Taking Flight: Reconnecting with a wilder Britain
There is significant evidence to show that White Storks were once a breeding bird of Britain, with an archaeological record stretching back 360,000 years.
White Storks are particularly associated with the county of Sussex. The Saxon name for the village of Storrington, near Worthing, was originally “Estorchestone”, meaning “the village of the storks”. A pair of white storks still features on the village emblem. Other place names in the area, such as Storwood and Storgelond, evoke the stork's historical presence here.
Together with a number of private landowners in West Sussex, East Sussex and Surrey, and in partnership with the Roy Denis Wildlife Foundation, Warsaw Zoo and Cotswold Wildlife Park, Knepp Estate is helping to establish a breeding population of free-living White Storks in Britain once again.
Although approximately 20 migrant white storks are spotted in England every year, their unique breeding requirements mean that an active process of reintroduction is needed to re-establish them here. Successful reintroductions in France, Sweden, Poland, the Netherlands, Belgium and Switzerland have demonstrated how this can be done, by building up a number of colonies in close proximity in a given region. This creates a kind of critical mass that makes the population viable.
At Knepp we have built a fox-proof, mink-proof pen covering about six and a half acres, and introduced a number of White Storks imported from Warsaw Zoo. Using techniques from the successful Alsace reintroduction programme, the flight feathers of the juveniles will be clipped for the first three years until the birds become loyal to the region and lose the urge to migrate. Every year more birds will be added to each of the pens. When they reach maturity, at around three or four years old, the young White Storks will be allowed to fly freely and forage in the surrounding landscape where, it is hoped, they will begin to build nests and successfully rear their young. As soon as a breeding population is established first year birds will also be released in order to enhance the expanding colony. In time this may result in the population becoming migratory, but evidence from Alsace and other parts of Europe suggests that Sussex and the wider landscape in southern England is well capable of supporting a wintering population of storks.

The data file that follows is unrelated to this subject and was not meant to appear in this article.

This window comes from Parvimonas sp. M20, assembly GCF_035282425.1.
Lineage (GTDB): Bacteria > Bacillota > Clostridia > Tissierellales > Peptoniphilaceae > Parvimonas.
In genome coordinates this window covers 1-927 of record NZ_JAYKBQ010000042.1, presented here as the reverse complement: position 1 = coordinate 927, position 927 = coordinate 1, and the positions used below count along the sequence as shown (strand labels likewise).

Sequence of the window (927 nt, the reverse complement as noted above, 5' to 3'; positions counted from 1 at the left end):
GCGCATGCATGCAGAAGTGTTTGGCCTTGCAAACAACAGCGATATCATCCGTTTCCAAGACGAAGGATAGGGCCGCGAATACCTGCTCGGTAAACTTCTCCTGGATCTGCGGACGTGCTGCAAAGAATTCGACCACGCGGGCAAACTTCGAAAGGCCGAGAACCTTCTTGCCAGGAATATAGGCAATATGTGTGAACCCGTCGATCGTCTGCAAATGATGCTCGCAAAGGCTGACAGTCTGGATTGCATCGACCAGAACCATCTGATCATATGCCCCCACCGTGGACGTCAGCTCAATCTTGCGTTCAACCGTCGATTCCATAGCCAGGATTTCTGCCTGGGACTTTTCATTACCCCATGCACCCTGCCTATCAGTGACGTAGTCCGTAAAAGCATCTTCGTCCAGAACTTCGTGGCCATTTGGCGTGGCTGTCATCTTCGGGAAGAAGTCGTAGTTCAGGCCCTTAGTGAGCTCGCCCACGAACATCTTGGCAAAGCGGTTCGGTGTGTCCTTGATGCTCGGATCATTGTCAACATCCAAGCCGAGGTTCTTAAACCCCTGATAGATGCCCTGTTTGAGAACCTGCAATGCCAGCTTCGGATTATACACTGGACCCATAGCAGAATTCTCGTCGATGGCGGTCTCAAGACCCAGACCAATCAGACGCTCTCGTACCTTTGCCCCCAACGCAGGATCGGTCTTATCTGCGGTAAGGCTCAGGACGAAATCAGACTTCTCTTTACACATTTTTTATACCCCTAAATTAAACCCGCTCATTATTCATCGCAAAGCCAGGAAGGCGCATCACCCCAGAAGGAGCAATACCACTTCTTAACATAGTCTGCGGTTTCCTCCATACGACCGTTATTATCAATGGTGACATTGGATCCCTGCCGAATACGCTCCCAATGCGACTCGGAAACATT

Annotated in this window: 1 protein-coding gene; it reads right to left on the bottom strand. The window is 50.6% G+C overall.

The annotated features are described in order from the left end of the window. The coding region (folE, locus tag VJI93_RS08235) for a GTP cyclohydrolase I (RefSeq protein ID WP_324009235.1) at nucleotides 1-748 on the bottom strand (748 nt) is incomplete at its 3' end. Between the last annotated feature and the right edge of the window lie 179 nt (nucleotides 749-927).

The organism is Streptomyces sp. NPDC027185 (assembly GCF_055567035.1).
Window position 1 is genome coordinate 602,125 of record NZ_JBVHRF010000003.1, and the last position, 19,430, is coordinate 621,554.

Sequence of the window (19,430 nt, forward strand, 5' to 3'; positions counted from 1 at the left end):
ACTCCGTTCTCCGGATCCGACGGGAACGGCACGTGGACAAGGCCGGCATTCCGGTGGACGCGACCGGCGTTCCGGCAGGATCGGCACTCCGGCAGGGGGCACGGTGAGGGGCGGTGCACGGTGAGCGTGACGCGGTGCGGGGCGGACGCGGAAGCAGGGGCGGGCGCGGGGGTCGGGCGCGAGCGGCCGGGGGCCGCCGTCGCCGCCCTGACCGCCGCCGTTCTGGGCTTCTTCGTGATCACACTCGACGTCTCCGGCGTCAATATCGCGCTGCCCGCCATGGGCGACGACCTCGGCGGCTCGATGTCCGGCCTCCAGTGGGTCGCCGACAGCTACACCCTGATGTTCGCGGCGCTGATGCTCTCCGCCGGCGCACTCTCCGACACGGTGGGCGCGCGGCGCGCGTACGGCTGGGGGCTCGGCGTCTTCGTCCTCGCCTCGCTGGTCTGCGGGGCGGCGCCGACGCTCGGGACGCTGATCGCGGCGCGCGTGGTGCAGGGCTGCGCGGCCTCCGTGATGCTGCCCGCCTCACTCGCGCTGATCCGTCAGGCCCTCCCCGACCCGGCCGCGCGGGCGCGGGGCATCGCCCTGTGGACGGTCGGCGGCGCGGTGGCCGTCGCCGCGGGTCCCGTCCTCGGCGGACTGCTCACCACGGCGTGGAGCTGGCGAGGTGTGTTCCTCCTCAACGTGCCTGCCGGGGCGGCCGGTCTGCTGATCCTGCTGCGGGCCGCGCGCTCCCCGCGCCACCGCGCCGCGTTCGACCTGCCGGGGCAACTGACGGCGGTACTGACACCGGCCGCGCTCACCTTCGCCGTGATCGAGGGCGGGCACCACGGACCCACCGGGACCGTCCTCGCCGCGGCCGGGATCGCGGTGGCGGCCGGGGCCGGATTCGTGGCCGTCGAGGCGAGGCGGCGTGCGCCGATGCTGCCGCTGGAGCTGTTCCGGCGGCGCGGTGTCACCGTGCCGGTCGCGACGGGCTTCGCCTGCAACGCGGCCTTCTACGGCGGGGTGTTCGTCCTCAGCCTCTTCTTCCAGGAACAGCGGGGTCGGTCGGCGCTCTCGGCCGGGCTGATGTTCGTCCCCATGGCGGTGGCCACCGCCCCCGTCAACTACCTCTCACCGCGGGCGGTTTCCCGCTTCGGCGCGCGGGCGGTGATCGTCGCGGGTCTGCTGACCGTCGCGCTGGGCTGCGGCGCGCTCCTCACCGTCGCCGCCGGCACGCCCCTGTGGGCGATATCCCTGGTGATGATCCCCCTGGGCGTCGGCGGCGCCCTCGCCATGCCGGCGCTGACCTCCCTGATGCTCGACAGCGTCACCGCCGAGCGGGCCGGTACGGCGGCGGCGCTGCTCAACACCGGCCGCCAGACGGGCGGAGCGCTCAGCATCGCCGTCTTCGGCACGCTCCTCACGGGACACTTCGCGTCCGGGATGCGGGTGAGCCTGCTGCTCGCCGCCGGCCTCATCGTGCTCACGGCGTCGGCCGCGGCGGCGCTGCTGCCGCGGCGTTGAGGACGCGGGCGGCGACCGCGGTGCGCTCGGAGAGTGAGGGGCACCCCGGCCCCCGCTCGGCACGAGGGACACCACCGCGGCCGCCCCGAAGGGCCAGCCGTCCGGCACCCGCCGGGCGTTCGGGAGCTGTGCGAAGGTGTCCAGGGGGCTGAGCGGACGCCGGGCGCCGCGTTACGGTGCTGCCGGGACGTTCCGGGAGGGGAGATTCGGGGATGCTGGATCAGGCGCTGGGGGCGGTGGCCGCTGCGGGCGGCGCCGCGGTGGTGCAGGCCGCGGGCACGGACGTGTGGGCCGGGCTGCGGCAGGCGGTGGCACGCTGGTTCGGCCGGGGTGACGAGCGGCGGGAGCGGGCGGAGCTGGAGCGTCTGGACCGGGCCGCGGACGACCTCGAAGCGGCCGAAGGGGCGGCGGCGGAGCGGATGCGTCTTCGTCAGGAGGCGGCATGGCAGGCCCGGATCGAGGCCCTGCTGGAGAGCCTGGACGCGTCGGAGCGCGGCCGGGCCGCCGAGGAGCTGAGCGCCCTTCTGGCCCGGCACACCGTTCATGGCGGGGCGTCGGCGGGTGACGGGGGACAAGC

White Storks like living in close proximity to people, building their large shaggy nests on roofs and church towers. In Europe they are so beloved, ubiquitously considered a sign of good luck, that people erect cartwheels on their roofs to attract them. Their nests provide opportunities for colonies of other birds such as tree- and house-sparrows.
Storks fly far and wide to feed. Omnivores and opportunists, they seek out small mammals, earthworms, snails, crickets and other large insects in water-meadows, grasslands and arable fields. By connecting people in towns and villages with the wider landscape in this way, the White Stork, we hope, will become a charismatic totem for the regeneration of nature, and an inspiration for restoring wetlands and river catchments like the Arun and the Adur.
Similar stork-rearing pens have been erected by private landowners close to Knepp and in Surrey and East Sussex. In time, some individuals from these British colonies may breed with wandering birds from the continent birds and even begin migrating with them to wintering sites in Africa. The migration route is fraught with dangers - pylons, busy roads, large stretches of open sea and, following the eradication of the great locust populations (a staple of the White Stork), a dwindling supply of food. The mortality rate of migrating birds can be as high as 90%.
Much to our delight, we saw our first pair of wild White Storks flying over Hammer Pond towards the holding pen in early January 2017, and then a single stork in February 2017, just months after our captive storks had arrived. This is an encouraging sign that our cohort will, once they reach maturity, be joined by continental birds.
Several of our first year birds are now free-flying. We will be setting up a sightings page shortly, featuring a map to trace their movements and would welcome sightings from the public. One bird - known as 'Storrington' - has already been recorded in Brittany, having flown across the Channel from the Isle of Wight.
Full feasibility study publication - coming soon....